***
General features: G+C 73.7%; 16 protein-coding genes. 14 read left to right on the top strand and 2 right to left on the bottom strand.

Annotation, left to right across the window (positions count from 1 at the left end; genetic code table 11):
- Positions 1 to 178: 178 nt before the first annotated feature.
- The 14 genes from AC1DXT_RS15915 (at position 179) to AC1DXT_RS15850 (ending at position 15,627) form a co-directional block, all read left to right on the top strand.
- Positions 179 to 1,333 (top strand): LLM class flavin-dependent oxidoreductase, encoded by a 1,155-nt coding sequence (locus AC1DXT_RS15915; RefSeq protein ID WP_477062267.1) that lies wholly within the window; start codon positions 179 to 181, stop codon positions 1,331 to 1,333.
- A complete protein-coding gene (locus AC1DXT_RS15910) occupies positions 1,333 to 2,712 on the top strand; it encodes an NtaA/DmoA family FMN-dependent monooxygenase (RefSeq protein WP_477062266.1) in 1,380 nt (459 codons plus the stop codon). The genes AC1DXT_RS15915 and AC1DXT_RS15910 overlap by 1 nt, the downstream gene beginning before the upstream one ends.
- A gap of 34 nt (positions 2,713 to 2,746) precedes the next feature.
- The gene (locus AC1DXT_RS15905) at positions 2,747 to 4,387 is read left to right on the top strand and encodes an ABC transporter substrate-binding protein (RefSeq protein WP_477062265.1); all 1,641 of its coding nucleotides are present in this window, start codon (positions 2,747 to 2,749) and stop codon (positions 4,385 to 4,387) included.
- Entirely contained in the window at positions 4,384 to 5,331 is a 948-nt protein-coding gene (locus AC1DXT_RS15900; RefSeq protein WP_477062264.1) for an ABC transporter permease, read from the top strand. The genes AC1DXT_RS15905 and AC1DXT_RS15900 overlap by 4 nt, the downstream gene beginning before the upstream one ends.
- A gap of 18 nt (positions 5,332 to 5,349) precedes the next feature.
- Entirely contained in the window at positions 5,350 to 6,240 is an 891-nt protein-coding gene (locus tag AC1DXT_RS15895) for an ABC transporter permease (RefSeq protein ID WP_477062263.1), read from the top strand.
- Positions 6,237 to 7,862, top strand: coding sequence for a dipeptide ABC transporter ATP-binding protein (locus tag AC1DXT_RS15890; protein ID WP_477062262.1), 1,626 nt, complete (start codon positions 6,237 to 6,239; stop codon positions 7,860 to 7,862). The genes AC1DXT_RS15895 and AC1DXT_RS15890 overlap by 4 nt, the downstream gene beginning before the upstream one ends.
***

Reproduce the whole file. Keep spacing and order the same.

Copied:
General features: G+C 73.7%; 16 protein-coding genes. 14 read left to right on the top strand and 2 right to left on the bottom strand.

Annotation, left to right across the window (positions count from 1 at the left end; genetic code table 11):
- Positions 1 to 178: 178 nt before the first annotated feature.
- The 14 genes from AC1DXT_RS15915 (at position 179) to AC1DXT_RS15850 (ending at position 15,627) form a co-directional block, all read left to right on the top strand.
- Positions 179 to 1,333 (top strand): LLM class flavin-dependent oxidoreductase, encoded by a 1,155-nt coding sequence (locus AC1DXT_RS15915; RefSeq protein ID WP_477062267.1) that lies wholly within the window; start codon positions 179 to 181, stop codon positions 1,331 to 1,333.
- A complete protein-coding gene (locus AC1DXT_RS15910) occupies positions 1,333 to 2,712 on the top strand; it encodes an NtaA/DmoA family FMN-dependent monooxygenase (RefSeq protein WP_477062266.1) in 1,380 nt (459 codons plus the stop codon). The genes AC1DXT_RS15915 and AC1DXT_RS15910 overlap by 1 nt, the downstream gene beginning before the upstream one ends.
- A gap of 34 nt (positions 2,713 to 2,746) precedes the next feature.
- The gene (locus AC1DXT_RS15905) at positions 2,747 to 4,387 is read left to right on the top strand and encodes an ABC transporter substrate-binding protein (RefSeq protein WP_477062265.1); all 1,641 of its coding nucleotides are present in this window, start codon (positions 2,747 to 2,749) and stop codon (positions 4,385 to 4,387) included.
- Entirely contained in the window at positions 4,384 to 5,331 is a 948-nt protein-coding gene (locus AC1DXT_RS15900; RefSeq protein WP_477062264.1) for an ABC transporter permease, read from the top strand. The genes AC1DXT_RS15905 and AC1DXT_RS15900 overlap by 4 nt, the downstream gene beginning before the upstream one ends.
- A gap of 18 nt (positions 5,332 to 5,349) precedes the next feature.
- Entirely contained in the window at positions 5,350 to 6,240 is an 891-nt protein-coding gene (locus tag AC1DXT_RS15895) for an ABC transporter permease (RefSeq protein ID WP_477062263.1), read from the top strand.
- Positions 6,237 to 7,862, top strand: coding sequence for a dipeptide ABC transporter ATP-binding protein (locus tag AC1DXT_RS15890; protein ID WP_477062262.1), 1,626 nt, complete (start codon positions 6,237 to 6,239; stop codon positions 7,860 to 7,862). The genes AC1DXT_RS15895 and AC1DXT_RS15890 overlap by 4 nt, the downstream gene beginning before the upstream one ends.